sampler output waveform during zero beat tuning in the Pulsed RF mode.
a. General. When the Model 5345A Function switch is positioned at PLUG
IN, the counter's accessory connector plug is activated and the counter
receives its input signal from the Transfer Oscillator. Also the counter's
gate time control is taken over by the Model 5257A, but the setting of the
counter's Time Base determines frequency resolution.
A Time Base of 1 ms
provides 1 kHz resolution, the 1 count of the last digit in the display.
This time base is generally suitable for the whole frequency range from .05
to 18 GHz. In the microwave range where this degree of resolution is not
required, a 0.1 ms time base will shorten counting time and give a 10 kHz
resolution. Likewise, on lower frequencies the time base can be lengthened
for the maximum resolution the counter readout allows.
b. Input Voltages. The maximum input voltage must not be exceeded to
prevent diode damage in the sampler. Peak voltage is the critical quantity
rather than average or rms values. Know the signal voltage before applying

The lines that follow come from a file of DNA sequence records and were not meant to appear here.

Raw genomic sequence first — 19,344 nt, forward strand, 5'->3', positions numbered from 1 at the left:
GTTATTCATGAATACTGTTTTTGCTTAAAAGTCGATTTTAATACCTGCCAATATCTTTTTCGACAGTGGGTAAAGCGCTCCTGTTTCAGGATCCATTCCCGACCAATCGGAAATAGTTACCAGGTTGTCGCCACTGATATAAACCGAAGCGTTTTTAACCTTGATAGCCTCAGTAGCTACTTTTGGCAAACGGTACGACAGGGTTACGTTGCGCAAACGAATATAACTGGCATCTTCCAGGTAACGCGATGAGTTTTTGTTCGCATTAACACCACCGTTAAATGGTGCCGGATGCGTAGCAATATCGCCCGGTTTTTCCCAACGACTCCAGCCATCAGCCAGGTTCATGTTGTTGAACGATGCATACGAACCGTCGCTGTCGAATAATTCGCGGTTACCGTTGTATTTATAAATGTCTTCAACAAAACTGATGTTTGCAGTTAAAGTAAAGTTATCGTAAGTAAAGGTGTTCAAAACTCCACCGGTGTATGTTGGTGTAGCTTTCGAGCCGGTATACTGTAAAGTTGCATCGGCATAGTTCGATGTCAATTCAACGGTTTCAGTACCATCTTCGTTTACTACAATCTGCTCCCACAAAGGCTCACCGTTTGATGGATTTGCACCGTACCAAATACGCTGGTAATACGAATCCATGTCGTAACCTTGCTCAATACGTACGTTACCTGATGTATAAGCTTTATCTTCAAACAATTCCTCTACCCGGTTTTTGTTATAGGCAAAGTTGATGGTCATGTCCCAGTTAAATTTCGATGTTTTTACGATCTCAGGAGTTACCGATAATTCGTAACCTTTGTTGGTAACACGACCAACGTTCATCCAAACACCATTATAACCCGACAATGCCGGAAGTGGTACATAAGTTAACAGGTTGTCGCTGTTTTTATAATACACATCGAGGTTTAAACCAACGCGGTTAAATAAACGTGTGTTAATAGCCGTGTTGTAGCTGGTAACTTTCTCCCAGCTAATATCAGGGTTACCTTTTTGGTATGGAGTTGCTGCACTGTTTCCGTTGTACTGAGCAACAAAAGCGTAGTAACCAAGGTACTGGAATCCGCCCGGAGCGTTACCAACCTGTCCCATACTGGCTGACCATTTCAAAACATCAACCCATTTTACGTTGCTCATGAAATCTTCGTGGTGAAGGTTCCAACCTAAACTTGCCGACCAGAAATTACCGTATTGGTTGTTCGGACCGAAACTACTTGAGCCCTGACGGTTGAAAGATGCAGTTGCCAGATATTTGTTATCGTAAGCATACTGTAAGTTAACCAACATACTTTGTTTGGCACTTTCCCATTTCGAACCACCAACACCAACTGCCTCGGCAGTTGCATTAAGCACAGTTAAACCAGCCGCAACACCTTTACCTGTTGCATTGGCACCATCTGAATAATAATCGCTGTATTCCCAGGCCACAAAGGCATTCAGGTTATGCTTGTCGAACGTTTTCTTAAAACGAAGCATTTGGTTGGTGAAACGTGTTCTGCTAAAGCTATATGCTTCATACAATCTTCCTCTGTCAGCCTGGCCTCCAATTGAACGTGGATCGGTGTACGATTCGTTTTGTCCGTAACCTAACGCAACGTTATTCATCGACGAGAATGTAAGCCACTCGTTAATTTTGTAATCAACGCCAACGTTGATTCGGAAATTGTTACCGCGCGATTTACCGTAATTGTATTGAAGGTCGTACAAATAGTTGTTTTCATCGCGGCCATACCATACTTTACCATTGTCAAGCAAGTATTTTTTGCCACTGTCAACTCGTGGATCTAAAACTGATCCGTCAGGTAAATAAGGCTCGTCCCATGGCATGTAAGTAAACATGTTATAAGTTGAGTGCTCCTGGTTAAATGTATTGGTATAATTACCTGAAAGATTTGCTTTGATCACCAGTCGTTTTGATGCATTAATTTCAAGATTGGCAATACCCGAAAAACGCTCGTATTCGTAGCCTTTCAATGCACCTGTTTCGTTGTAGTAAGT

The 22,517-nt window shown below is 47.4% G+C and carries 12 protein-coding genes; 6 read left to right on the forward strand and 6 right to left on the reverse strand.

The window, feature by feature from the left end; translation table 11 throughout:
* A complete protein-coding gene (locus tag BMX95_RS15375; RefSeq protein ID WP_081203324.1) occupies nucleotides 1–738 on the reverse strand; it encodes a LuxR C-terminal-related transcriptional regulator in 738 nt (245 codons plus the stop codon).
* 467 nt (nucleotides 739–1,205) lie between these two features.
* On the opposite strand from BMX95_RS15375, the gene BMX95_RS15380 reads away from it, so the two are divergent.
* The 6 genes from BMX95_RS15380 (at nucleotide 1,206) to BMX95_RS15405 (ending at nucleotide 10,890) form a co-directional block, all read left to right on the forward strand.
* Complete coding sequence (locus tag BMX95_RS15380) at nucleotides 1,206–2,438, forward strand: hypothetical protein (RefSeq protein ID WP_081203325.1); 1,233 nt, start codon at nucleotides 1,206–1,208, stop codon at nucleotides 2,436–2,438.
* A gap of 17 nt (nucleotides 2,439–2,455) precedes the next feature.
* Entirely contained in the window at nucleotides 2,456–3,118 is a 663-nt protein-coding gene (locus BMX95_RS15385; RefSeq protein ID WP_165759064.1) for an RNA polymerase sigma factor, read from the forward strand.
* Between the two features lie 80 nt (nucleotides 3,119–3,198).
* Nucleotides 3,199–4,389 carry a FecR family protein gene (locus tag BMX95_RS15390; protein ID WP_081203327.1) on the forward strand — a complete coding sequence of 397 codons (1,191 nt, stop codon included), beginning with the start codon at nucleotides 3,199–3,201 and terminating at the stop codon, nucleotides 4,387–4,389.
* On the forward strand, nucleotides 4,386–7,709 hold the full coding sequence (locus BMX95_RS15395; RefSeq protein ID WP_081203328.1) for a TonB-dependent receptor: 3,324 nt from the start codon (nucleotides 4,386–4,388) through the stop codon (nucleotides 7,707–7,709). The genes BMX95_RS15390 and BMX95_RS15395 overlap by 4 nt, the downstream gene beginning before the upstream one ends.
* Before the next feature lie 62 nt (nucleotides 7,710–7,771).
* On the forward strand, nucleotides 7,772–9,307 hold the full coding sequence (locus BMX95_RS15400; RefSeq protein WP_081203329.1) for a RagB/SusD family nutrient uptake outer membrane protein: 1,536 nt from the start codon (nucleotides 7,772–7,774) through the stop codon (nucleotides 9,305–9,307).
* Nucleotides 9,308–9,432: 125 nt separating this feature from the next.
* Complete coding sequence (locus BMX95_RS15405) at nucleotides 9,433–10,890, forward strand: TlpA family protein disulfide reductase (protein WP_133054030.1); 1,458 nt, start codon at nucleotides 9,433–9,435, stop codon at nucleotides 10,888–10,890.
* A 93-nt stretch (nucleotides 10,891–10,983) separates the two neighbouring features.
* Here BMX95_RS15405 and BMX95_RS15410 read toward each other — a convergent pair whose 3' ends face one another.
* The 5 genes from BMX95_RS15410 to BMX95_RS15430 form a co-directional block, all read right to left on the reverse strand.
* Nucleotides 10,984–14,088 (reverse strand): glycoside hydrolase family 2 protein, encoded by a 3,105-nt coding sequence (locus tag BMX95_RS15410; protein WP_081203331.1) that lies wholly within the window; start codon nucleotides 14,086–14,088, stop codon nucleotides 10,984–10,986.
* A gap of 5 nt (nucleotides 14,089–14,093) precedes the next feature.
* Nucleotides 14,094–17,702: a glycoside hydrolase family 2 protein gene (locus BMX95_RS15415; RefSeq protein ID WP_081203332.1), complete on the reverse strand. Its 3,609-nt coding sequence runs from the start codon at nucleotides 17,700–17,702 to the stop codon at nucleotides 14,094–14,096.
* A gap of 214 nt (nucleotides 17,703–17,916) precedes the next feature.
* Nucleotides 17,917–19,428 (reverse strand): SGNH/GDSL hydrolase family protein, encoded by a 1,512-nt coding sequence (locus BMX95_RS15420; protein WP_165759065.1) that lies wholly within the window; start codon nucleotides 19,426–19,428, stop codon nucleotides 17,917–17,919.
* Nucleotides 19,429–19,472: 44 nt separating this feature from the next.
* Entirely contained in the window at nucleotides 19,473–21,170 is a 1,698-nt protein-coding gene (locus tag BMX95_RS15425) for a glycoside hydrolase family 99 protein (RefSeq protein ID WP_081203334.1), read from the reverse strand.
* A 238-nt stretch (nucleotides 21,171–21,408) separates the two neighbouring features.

it to the input jack. Use attenuators as a precautionary measure where the
input voltage is questionable.
Extra care should be taken with pulsed
signals since short voltage spikes can be just as damaging as steady state
values. The maximum permissible input voltage is 2 volts peak-to-peak (+10
dBm) for a CW carrier.
A minimum input amplitude is specified to assure proper instrument
operation, even though it may respond to lower amplitudes.
sensitivity levels were stated in para 1a.
c. Calculation of N. For frequency ranges above .2 GHz, if the input
signal frequency is known to within the sampling frequency (from 66.7 to
133.3 MHz), the harmonic number N can be found directly.
In this case,
estimated input frequency (fx) is divided by sampling frequency (fs) as read
on the counter with the thumbwheels set at 001. The answer is N: fx/fs = N,
where fs equals VFO frequency (fv).
In the .05 to .2 GHz range, fs is fv prescaled by four. The counter
reads fs, not fv.
Therefore, for direct calculation of N, the estimated
input signal frequency should be known to within the sampling frequency
(from 16.3 to 33.3 MHz). Hence the procedure is the same as described in
the preceding paragraph.
The counter reading (fs) is divided into the
estimated input frequency and the answer is N: fx/fs = N, where fs equals fv
divided by 4.
The frequency measurement procedure using direct calculation of N is
as follows: set the thumbwheels at 001.
Tune Frequency MHz for an
indication of zero beat or phase lock, observing Level Adj and Mode